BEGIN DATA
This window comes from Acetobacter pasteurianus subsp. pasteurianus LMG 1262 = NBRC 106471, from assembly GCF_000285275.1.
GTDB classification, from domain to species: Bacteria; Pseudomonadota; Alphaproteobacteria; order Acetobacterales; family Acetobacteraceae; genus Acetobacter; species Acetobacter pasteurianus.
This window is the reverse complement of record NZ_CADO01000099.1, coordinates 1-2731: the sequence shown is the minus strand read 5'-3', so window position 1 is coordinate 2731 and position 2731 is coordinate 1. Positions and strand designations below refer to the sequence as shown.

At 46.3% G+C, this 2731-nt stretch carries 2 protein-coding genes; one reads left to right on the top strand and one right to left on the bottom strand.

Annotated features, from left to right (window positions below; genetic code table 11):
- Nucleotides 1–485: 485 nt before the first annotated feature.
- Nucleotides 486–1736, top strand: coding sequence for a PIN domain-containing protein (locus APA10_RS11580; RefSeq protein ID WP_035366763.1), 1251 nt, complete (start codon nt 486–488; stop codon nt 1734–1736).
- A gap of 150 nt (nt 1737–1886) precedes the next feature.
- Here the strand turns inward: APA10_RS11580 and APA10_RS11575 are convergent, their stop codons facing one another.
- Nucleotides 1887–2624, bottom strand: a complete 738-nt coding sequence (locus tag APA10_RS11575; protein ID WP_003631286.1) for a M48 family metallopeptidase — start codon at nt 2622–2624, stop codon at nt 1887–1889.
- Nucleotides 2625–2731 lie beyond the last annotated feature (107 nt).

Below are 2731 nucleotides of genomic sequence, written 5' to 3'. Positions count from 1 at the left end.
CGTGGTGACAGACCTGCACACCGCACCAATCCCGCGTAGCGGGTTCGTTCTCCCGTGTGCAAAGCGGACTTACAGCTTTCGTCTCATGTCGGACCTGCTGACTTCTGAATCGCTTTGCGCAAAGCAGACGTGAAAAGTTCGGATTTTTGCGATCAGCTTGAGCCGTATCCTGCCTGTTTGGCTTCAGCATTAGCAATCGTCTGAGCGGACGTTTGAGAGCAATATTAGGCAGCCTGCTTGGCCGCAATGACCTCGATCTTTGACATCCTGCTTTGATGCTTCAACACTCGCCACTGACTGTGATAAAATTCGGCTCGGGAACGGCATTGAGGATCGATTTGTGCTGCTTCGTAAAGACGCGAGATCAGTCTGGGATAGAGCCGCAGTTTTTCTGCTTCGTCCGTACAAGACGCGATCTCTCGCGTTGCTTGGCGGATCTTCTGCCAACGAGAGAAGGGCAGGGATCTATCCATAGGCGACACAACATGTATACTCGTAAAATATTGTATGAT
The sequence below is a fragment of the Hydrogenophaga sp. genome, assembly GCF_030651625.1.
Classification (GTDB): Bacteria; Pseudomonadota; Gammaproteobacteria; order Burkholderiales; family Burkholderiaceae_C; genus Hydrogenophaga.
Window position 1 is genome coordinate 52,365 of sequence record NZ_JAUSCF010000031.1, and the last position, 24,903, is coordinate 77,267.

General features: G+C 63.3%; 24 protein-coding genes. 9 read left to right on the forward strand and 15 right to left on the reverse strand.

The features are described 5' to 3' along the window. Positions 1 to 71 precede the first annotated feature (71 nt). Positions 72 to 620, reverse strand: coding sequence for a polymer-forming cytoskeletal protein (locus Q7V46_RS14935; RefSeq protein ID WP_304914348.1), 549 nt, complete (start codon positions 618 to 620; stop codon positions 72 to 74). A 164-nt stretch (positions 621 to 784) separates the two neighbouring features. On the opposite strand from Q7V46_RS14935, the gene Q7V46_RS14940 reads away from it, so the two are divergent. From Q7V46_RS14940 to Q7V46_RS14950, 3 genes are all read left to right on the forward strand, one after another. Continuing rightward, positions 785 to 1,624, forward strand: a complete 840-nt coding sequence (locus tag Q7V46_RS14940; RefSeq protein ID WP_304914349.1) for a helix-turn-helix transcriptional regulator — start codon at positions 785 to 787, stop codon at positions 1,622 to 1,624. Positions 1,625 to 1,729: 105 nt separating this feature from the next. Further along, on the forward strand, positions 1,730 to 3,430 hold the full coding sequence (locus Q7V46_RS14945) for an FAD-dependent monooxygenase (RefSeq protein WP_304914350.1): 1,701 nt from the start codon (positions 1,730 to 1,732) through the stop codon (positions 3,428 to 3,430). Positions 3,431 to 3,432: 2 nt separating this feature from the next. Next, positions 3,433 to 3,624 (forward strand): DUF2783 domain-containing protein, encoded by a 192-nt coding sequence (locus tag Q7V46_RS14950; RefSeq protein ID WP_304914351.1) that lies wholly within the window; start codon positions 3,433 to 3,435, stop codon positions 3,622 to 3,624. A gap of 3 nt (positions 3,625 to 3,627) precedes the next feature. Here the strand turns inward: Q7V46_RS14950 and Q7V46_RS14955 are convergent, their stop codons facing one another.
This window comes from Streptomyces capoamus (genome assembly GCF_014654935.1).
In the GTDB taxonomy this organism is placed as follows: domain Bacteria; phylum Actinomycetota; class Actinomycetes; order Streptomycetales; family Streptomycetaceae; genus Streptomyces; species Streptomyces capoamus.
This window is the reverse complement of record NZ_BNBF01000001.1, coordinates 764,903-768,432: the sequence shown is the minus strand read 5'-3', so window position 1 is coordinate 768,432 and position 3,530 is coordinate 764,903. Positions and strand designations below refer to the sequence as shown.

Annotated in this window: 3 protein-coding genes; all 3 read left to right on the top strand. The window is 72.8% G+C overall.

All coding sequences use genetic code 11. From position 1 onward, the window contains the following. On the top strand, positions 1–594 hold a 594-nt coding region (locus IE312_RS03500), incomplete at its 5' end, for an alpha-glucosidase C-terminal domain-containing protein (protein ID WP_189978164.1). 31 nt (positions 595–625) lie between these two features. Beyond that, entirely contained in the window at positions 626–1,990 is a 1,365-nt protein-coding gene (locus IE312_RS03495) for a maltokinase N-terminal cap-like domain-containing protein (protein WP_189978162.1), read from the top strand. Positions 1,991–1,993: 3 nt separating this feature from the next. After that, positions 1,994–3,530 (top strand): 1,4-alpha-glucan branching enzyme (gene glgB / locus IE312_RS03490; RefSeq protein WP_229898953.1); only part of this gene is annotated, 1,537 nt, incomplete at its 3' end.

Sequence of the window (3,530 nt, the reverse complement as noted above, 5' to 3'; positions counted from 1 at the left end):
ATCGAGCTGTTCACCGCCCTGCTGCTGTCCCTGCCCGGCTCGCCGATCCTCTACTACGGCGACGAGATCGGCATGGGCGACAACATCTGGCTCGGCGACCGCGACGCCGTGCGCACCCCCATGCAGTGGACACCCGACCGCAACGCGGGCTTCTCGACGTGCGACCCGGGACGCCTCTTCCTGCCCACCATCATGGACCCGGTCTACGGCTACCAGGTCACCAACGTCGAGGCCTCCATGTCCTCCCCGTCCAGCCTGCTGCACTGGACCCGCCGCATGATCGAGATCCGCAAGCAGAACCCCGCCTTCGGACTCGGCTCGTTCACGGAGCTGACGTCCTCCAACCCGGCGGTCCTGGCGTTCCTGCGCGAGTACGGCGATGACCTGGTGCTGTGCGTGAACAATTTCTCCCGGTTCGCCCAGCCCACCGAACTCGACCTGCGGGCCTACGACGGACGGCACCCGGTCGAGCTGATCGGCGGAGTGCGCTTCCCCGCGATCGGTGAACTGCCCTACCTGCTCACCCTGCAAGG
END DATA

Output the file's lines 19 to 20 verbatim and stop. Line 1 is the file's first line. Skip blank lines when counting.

This window comes from Streptomyces capoamus (genome assembly GCF_014654935.1).
In the GTDB taxonomy this organism is placed as follows: domain Bacteria; phylum Actinomycetota; class Actinomycetes; order Streptomycetales; family Streptomycetaceae; genus Streptomyces; species Streptomyces capoamus.